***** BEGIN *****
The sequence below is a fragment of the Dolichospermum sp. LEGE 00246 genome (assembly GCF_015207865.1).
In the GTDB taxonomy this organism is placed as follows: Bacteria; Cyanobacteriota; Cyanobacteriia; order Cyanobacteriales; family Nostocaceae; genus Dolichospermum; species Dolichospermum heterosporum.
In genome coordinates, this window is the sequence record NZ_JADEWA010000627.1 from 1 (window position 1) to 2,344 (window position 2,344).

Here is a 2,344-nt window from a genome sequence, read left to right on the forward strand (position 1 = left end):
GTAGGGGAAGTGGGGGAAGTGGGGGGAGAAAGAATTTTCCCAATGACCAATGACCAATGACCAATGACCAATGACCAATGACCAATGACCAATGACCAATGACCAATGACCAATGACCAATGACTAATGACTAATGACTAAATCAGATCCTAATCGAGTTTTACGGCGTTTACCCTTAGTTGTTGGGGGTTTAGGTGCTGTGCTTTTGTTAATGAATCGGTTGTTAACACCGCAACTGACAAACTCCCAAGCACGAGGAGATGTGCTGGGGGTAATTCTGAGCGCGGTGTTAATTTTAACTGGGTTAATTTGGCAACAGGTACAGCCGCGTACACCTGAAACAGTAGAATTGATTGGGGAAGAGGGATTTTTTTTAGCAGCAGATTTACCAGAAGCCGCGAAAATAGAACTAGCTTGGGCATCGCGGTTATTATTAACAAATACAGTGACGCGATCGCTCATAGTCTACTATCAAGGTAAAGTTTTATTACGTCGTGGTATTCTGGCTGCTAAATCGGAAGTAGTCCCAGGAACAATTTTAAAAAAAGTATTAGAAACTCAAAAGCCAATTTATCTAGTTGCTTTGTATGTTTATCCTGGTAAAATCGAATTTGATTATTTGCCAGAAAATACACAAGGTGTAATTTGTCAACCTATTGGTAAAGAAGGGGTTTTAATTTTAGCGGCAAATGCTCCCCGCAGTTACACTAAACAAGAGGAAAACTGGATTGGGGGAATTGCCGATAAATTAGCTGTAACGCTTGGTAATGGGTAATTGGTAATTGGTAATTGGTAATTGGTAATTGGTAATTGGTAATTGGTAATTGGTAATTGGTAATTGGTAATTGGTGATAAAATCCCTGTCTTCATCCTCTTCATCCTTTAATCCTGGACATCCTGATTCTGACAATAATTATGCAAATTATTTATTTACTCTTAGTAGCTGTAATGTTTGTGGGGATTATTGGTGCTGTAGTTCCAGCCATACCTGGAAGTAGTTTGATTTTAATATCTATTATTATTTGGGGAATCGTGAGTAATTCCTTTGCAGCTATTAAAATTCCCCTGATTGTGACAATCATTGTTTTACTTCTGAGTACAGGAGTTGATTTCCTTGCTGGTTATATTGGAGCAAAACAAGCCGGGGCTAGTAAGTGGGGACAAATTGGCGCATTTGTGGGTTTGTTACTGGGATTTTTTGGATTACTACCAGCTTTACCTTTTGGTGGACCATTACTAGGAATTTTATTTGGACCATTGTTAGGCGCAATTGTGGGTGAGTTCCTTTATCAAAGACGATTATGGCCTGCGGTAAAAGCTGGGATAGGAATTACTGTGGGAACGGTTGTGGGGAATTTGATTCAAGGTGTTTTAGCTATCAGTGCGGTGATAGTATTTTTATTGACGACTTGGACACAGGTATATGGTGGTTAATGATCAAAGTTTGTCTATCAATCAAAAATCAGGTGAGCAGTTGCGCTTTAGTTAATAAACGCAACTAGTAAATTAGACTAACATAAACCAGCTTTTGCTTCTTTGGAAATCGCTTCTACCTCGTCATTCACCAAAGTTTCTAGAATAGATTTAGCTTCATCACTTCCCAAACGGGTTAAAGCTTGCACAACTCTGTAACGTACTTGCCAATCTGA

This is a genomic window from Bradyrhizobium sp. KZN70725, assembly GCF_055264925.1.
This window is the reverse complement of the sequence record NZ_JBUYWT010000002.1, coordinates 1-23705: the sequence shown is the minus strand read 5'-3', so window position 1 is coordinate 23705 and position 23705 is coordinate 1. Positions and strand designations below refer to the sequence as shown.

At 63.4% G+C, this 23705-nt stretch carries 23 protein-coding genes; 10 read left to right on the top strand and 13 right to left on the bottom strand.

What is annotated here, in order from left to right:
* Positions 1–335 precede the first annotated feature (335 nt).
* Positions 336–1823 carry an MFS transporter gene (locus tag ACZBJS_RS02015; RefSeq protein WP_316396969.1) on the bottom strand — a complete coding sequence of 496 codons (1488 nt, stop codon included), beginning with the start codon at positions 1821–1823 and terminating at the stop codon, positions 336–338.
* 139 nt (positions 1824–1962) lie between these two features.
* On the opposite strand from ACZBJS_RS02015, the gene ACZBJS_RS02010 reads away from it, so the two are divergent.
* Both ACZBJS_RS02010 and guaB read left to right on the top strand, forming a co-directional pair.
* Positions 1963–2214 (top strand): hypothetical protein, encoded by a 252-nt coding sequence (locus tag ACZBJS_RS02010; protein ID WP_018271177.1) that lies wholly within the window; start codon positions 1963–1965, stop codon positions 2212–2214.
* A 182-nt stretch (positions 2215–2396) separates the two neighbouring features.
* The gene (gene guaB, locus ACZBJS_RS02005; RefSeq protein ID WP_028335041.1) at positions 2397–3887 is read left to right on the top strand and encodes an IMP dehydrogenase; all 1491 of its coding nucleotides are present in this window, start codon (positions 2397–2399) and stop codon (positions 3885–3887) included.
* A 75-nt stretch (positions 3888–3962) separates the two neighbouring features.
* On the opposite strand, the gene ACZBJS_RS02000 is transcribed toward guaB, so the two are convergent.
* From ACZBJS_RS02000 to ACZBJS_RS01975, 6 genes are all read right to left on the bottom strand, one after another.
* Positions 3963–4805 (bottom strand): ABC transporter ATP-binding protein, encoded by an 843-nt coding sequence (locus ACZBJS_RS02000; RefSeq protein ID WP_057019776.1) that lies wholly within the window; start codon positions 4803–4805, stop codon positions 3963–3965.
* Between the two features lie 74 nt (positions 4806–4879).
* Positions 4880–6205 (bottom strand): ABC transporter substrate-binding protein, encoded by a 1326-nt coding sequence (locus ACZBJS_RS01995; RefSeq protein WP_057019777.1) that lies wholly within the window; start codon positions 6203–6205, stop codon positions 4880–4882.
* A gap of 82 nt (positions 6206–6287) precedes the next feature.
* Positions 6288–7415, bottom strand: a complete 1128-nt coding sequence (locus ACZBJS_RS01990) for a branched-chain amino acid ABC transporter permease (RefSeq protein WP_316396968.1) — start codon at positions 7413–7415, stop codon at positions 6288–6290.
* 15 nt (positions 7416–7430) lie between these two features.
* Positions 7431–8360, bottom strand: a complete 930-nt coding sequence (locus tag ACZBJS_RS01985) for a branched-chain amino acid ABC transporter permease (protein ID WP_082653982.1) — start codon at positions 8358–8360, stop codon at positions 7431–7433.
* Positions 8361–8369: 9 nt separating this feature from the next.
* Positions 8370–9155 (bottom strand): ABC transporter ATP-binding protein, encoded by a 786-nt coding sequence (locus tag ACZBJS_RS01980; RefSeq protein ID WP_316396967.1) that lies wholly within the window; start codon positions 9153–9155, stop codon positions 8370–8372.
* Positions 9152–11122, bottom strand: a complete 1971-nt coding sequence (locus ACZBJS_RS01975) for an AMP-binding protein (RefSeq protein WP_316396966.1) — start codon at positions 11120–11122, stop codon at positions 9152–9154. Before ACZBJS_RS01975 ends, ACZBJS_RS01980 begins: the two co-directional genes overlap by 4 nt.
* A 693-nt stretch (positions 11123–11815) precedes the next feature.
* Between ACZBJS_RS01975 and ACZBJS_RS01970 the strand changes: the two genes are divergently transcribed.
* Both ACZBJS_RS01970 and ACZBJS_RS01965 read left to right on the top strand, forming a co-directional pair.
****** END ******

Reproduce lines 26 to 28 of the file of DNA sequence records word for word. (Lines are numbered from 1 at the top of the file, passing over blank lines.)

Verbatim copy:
* 15 nt (positions 7416–7430) lie between these two features.
* Positions 7431–8360, bottom strand: a complete 930-nt coding sequence (locus tag ACZBJS_RS01985) for a branched-chain amino acid ABC transporter permease (protein ID WP_082653982.1) — start codon at positions 8358–8360, stop codon at positions 7431–7433.
* Positions 8361–8369: 9 nt separating this feature from the next.